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From: Greg Colvin (Gregory.Colvin_at_[hidden])
Date: 2003-02-25 18:17:10

When Mark Terribile proposed a class like this way back in
the last century I think he called it "releaser".

At 04:00 PM 2/25/2003, Rozental, Gennadiy wrote:
>> This is an excellent point. One doesn't go looking for a class
>> named "smart_ptr" or a library named "Boost.SmartPointer" when
>> looking to manage the lifetime of some arbitrary resource. When
>> one uses pointers, it makes sense.
>I would be searching namely for smart_ptr. I know that smart pointer is the
>name for the resource management idiom.
>> > It is a shame for things to simply be the way that they are simply
>> > because they started out from a specific beginning...
>> History always has a way of biting us. In this case, we are
>> creating something brand new in Boost. There isn't a PBSP in
>> boost. Therefore, if it is a manifestation of a SmartResource
>> concept or is implemented in terms of a smart_resource class
>> isn't as important as the recognition that it is a special case
>> of the more abstract concept.
>> There can still be a smart_ptr class, even if there's a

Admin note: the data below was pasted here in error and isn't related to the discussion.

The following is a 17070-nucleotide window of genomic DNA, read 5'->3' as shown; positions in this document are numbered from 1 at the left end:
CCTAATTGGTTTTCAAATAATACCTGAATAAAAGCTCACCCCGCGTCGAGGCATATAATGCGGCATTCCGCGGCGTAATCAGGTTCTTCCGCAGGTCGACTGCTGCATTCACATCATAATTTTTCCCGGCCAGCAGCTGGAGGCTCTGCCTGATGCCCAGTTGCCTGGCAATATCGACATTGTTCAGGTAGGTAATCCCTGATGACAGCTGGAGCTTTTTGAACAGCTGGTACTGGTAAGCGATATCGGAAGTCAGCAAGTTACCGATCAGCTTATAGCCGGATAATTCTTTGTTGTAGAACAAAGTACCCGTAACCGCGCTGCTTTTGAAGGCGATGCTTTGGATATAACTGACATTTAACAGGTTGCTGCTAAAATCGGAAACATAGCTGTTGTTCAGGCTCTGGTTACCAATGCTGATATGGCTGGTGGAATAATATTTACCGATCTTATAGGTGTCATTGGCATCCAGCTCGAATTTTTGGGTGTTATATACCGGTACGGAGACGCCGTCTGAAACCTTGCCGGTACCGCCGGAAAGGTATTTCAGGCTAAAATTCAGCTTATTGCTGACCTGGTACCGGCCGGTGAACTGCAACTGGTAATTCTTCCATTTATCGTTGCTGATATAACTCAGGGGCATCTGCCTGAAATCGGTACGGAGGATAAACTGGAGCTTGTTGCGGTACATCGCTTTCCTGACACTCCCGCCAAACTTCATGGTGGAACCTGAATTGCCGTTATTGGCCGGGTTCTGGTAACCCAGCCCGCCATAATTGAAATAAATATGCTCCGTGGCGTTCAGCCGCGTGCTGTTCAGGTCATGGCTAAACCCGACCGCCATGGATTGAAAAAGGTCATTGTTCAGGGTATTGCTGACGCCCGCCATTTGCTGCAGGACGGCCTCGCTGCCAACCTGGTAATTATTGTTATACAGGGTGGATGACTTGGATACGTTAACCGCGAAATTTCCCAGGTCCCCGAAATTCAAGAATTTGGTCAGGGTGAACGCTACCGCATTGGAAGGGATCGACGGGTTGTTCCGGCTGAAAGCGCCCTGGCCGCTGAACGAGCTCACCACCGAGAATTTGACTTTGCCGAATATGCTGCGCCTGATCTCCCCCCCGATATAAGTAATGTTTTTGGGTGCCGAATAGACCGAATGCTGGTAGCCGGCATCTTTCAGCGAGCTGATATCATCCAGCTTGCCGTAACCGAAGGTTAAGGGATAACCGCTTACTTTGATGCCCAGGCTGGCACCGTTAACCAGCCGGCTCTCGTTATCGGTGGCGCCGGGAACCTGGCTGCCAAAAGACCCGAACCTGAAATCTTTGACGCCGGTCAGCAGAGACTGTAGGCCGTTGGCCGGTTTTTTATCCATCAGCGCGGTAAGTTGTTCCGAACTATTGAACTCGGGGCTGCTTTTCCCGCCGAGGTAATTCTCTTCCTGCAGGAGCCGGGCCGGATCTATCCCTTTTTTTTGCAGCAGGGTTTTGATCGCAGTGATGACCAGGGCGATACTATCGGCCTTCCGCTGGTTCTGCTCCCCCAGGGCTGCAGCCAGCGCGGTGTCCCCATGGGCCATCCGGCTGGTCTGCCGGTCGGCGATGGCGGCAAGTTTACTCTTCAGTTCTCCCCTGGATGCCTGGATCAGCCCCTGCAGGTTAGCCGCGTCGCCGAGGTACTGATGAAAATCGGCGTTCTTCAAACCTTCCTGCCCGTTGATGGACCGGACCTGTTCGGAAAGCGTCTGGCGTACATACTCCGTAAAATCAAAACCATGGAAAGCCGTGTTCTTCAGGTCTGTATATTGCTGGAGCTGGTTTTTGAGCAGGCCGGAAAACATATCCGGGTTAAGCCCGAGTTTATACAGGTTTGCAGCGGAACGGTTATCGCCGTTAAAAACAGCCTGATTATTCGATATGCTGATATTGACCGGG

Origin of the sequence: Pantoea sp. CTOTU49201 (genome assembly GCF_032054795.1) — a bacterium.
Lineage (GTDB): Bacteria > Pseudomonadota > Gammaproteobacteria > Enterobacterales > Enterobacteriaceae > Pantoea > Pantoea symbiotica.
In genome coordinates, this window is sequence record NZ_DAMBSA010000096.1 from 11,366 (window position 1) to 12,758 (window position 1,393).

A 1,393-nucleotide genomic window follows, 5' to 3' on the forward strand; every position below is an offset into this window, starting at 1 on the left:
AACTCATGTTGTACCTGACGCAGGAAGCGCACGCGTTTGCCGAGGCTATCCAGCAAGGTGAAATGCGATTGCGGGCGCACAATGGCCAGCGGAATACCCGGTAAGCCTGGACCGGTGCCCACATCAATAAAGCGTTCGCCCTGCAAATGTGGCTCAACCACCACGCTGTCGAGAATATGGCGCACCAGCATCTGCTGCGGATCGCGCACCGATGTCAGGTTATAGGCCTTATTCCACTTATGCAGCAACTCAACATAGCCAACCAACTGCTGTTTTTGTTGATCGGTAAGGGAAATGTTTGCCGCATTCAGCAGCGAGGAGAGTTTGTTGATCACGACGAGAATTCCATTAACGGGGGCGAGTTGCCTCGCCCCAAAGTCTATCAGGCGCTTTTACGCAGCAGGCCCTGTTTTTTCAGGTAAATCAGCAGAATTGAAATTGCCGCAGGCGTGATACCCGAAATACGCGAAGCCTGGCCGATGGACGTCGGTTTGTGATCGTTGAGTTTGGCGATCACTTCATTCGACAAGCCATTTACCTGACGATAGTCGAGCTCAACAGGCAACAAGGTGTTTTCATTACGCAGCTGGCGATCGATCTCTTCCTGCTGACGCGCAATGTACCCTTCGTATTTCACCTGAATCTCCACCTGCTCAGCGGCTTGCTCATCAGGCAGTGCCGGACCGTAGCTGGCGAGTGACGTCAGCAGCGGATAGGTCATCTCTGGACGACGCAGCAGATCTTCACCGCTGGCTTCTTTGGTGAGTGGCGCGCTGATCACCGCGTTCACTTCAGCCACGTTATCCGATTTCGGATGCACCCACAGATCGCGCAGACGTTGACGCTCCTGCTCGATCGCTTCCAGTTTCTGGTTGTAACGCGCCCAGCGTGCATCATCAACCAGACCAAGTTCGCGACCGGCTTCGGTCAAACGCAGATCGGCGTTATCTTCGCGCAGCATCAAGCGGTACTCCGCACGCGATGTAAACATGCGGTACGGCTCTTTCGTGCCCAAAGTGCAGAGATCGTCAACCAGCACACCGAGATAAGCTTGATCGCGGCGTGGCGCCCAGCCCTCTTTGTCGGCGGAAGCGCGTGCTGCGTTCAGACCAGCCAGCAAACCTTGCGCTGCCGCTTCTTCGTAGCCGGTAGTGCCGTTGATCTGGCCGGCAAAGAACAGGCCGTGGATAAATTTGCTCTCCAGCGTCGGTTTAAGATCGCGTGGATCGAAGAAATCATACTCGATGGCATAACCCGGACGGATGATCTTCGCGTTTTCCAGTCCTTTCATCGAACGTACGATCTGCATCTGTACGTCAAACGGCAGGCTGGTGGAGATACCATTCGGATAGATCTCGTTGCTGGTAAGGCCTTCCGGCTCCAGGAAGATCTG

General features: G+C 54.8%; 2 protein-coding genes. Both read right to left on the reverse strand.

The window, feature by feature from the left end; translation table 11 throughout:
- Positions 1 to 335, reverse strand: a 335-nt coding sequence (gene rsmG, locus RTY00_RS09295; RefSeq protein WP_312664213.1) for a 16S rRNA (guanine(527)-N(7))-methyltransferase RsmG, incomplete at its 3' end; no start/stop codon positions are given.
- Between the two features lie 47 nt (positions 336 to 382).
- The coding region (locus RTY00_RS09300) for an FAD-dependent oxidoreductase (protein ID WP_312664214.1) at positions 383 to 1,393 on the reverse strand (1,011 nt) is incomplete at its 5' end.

>> smart_resource class. Both may be separate manifestations,
>> possibly sharing some implementation details, of a SmartResource
>> concept. Equally plausible, smart_ptr could be implemented in
>> terms of smart_resource somehow (derivation, aggregation,
>> whatever).
>This all would make sense if you could find at least "10 differences"
>between "smart resource" and "smart pointer".
>> Names are important. Witness the recent discussion about whether
>> pointers are resources, refer to resources, or may refer to
>> resources. Words convey meaning. The wrong words confuse. The
>> right words clarify. The same is true for names. Yes, one can
>> learn that "smart_ptr" means resource manager for which pointer
>> semantics may be appropriate. But, far better is to have
>> "smart_resource" and "smart_ptr" as separate classes. The latter
>> provides a superset of the behavior of the former, but the former
>> may be precisely what's needed in a given context.
>In general I agree that names are important. In general, but not in this
>particular case.
>If names are so important for you here, why do you try to use the name
>"smart resource"?
>What is "smart" here? May be we should use "clever" or "cunning" or "wise"?
>And what word "resource" is doing here? It almost never the resource itself,
>but the manager code for some resource (it may not even hold reference to
>the resource itself inside). As I sad before IMO most close name would be
>"resource_manager". But I still do not see a reason in introducing new
>terms, while already exist well established idiom with name "smart pointer"
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